Plant more trees and preserve them if you want to save the planet.
A new study has found that the forests in North America appear to have a greater capacity to vacuum up heat-trapping carbon dioxide gas than previously thought, thereby helping in slowing the pace of human-caused climate warming.
The results of the 12-year study at an experimental forest in northeastern Wisconsin challenge several long-held assumptions about how future forests will respond to the rising levels of atmospheric carbon dioxide blamed for human-caused climate change, said lead author and University of Michigan microbial ecologist Donald Zak.
To simulate atmospheric conditions expected in the latter half of this century, Zak and his colleagues continuously pumped extra carbon dioxide into the canopies of trembling aspen, paper birch and sugar maple trees at a 38-acre experimental forest in Rhinelander, Wis., from 1997 to 2008.
Some of the trees were also bathed in elevated levels of ground-level ozone, the primary constituent in smog, to simulate the increasingly polluted air of the future.
Both parts of the federally funded experiment, the carbon dioxide and the ozone treatments, produced unexpected results.
In addition to trapping heat, carbon dioxide is known to have a fertilizing effect on trees and other plants, making them grow faster than they normally would.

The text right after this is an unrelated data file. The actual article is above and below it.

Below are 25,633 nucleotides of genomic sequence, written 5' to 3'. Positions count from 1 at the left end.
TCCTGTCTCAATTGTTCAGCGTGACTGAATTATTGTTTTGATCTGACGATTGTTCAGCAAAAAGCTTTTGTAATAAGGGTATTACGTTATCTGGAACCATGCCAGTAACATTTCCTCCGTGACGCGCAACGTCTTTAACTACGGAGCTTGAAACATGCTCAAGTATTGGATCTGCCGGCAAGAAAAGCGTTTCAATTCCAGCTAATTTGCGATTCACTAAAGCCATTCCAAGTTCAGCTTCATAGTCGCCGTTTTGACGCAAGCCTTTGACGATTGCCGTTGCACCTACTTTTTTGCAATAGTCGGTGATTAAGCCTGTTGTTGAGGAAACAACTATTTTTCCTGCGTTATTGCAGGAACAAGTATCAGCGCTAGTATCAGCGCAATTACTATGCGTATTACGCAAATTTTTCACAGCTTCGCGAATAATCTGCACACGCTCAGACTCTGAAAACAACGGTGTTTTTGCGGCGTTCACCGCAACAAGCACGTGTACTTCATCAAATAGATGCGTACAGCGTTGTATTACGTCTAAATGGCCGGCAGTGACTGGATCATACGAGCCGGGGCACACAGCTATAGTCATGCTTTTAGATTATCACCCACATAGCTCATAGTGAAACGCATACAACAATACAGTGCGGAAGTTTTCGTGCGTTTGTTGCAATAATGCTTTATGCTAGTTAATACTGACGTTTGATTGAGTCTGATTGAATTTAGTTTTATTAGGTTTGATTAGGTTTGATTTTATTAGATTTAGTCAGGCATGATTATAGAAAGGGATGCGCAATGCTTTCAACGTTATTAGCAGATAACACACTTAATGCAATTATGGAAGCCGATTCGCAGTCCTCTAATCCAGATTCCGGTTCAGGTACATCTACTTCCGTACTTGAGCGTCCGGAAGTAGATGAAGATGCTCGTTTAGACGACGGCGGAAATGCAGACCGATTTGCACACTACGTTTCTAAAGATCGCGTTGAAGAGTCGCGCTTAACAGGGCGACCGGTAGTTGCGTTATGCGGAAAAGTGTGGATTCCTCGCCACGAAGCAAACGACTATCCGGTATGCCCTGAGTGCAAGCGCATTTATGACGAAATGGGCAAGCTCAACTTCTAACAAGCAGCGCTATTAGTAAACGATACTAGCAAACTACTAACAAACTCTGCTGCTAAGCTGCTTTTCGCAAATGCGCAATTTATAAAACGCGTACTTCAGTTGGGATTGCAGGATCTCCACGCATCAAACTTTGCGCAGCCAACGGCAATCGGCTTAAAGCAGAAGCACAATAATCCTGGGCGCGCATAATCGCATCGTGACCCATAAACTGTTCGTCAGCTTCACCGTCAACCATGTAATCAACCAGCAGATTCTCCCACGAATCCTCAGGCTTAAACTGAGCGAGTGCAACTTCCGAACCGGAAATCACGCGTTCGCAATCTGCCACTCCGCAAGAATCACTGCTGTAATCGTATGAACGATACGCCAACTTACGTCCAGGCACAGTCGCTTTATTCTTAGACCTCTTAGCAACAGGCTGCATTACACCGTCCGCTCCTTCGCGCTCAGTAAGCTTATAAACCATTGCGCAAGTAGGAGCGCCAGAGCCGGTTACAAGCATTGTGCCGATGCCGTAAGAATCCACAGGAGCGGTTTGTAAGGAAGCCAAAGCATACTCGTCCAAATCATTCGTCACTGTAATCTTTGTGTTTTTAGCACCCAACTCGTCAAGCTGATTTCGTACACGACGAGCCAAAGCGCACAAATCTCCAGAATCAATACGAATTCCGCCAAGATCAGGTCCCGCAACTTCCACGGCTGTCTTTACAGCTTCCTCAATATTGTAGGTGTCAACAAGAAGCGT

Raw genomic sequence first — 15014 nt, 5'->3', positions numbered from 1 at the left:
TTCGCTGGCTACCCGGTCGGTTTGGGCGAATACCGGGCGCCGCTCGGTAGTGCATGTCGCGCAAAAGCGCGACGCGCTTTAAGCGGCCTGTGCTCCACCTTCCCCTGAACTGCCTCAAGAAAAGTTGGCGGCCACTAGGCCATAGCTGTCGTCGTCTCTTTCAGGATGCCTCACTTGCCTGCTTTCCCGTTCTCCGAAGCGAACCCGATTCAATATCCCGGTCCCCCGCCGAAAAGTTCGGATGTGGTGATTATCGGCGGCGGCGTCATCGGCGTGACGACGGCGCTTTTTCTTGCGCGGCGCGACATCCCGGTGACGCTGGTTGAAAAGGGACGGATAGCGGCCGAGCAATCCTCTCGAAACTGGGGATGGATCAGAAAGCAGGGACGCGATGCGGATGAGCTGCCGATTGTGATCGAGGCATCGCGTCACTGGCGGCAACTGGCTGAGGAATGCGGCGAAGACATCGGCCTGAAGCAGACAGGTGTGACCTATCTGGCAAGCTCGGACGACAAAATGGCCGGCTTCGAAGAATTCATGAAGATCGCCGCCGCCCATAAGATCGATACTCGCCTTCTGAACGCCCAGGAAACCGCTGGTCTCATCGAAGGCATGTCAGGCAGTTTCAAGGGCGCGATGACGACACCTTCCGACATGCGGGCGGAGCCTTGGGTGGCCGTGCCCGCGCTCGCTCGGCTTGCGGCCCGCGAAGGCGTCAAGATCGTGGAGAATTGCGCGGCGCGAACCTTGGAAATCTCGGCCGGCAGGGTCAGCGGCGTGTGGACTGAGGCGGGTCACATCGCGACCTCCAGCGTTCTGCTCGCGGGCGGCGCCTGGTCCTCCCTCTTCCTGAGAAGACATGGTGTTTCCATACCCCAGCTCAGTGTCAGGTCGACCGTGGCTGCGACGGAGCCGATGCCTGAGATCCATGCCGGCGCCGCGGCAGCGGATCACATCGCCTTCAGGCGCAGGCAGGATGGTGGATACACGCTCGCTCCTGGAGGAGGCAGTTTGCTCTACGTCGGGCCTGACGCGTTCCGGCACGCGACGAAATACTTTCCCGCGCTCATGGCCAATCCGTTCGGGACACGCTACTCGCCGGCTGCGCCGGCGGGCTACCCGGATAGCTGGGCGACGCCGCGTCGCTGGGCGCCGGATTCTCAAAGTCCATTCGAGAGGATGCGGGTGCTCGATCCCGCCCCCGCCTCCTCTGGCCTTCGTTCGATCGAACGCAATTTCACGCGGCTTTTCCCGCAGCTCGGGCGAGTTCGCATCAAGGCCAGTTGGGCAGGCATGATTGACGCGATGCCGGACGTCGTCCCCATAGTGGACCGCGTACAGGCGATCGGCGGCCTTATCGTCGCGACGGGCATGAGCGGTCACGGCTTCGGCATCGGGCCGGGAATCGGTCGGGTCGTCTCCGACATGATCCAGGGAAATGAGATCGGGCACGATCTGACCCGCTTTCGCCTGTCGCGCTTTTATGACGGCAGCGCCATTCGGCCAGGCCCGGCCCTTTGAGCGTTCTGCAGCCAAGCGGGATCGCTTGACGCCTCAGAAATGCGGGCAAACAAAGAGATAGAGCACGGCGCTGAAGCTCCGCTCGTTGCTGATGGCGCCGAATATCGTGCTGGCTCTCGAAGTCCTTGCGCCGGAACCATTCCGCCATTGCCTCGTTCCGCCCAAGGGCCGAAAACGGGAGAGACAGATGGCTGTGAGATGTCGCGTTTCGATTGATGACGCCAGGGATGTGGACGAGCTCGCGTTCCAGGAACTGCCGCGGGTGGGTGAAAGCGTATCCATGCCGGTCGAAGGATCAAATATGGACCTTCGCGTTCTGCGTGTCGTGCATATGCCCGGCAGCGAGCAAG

Climate researchers and ecosystem modelers assume that in coming decades, carbon dioxide's fertilizing effect will temporarily boost the growth rate of northern temperate forests.
Previous studies have concluded that this growth spurt would be short-lived, grinding to a halt when the trees can no longer extract the essential nutrient nitrogen from the soil.
But in the Rhinelander study, the trees bathed in elevated carbon dioxide continued to grow at an accelerated rate throughout the 12-year experiment.
In the final three years of the study, the CO2-soaked trees grew 26 percent more than those exposed to normal levels of carbon dioxide.
It appears that the extra carbon dioxide allowed trees to grow more small roots and "forage" more successfully for nitrogen in the soil, Zak said.
At the same time, the rate at which microorganisms released nitrogen back to the soil, as fallen leaves and branches decayed, increased.
The study is published online this week in Ecology Letters.